CELSIUS X VI II MICRO-MECHANICAL REMONTAGE PAPILLON TOURBILLON MOBILE PHONE - APPROX $275,000 EACH
Celsius X VI II has developed its first papillon item as an accessory for the contemporary aesthete. The successive design sketches reveal a quest for perfect elegant - skilfully contoured lines, fine materials and subtle details - through a functionalist approach, beauty without excess. The quality of the manufacture hints at a fine watchmaking influence. The pieces of the case are of the best workmanship, and most of the roughly 547 mechanical components are hand-finished. The aesthetic design plays with transparency to reveal the magic of the technology, to an even greater extent than would be allowed by the butterfly design alone.

CELSIUS X VI II MICRO-MECHANICAL REMONTAGE PAPILLON TOURBILLON MOBILE PHONE - APPROX $275,000 EACH
The fact nonetheless remains that, tucked away inside its hinge, the item conceals a patented system that is activated when the wings are unfolded. Based on complex micromechanics, this innovation has its name - "Remontage Papillon" (butterfly rewinding) - spelled out on the top wing. Its presence has much to do with making this creation a favorite among enlightened enthusiasts. This ultimate appeal is an asset that opens up new horizons, as Celsius X VI II begins to explore mechanical functions that will revolutionize the world of communications, things never before seen or heard that in the future will become a major sector of the prestige market.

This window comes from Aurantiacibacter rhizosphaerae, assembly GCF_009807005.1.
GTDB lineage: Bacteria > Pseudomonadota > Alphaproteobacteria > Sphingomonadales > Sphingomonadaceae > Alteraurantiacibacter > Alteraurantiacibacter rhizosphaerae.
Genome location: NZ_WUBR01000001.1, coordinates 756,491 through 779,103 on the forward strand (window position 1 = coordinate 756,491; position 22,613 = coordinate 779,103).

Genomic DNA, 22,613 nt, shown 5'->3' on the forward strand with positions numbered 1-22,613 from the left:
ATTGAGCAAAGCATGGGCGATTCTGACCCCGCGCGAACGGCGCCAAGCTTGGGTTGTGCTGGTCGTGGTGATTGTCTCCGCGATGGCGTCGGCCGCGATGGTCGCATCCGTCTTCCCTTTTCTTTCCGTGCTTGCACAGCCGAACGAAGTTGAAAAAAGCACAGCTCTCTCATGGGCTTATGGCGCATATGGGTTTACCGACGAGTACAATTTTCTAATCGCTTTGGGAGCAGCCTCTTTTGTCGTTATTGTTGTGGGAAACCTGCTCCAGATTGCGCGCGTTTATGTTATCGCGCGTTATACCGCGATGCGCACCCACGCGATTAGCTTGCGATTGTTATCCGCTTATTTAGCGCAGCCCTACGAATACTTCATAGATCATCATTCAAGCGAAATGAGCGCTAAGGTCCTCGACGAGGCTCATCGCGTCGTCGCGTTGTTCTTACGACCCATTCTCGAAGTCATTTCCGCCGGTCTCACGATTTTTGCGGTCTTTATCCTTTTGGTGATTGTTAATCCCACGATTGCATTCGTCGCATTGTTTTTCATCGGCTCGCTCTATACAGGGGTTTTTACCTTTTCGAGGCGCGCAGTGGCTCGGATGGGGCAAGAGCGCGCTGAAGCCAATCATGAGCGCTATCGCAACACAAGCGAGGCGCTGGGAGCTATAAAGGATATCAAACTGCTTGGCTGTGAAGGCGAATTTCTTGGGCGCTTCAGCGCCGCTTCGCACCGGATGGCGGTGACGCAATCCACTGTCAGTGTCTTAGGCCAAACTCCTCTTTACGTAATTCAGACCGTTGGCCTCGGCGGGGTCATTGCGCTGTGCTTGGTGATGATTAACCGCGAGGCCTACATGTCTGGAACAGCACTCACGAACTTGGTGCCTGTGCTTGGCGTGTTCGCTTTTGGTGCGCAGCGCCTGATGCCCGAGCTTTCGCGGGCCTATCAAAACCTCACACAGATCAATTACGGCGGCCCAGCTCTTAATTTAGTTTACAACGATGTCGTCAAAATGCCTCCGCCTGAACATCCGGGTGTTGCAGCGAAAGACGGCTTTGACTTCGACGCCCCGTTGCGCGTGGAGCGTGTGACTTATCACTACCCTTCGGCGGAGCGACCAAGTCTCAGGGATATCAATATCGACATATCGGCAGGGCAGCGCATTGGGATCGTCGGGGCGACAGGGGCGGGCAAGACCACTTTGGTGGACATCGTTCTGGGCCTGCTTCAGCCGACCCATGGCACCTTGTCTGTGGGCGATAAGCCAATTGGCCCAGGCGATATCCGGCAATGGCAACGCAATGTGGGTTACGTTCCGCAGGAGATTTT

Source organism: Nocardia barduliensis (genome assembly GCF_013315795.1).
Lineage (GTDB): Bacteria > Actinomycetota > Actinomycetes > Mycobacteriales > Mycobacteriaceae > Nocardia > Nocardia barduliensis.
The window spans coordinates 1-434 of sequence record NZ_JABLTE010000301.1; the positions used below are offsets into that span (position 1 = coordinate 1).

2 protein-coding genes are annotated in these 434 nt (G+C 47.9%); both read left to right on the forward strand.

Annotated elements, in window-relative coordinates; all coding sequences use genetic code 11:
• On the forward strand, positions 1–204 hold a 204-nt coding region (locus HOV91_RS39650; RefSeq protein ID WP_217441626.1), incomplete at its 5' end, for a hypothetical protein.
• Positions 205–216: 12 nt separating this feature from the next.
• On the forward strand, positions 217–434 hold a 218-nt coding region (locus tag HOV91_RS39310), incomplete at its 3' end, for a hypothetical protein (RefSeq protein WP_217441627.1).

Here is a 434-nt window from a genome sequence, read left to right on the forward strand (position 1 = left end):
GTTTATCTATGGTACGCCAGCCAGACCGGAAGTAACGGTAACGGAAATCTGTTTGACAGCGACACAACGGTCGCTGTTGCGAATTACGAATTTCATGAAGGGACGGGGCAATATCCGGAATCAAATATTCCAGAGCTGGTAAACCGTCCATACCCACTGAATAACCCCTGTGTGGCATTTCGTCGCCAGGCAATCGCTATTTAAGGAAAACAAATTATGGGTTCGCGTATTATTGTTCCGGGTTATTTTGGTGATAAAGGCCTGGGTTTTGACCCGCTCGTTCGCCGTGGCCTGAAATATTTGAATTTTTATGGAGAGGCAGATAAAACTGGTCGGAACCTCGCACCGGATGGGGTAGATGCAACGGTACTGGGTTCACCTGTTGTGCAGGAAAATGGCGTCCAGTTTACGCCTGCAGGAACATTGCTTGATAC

Celsius X VI II is fundamentally an innovative brand that combines mobile telephony with prestige watchmaking in creating nomadic objets d'art.

A dream that embraces a concept that is still impossible today but may one day come true: an entirely mechanical cellphone!

It will be unveiled next week at Baselworld 2010, starting price will approximately €200,000 ($275,000)

http://www.celsius-x-vi-ii.com


CELSIUS X VI II MICRO-MECHANICAL REMONTAGE PAPILLON TOURBILLON MOBILE PHONE - APPROX $275,000 EACH
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The Hands of Time - 25 Year Anniversary of the AHCI Académie Horlogère Des Créateurs Indépendants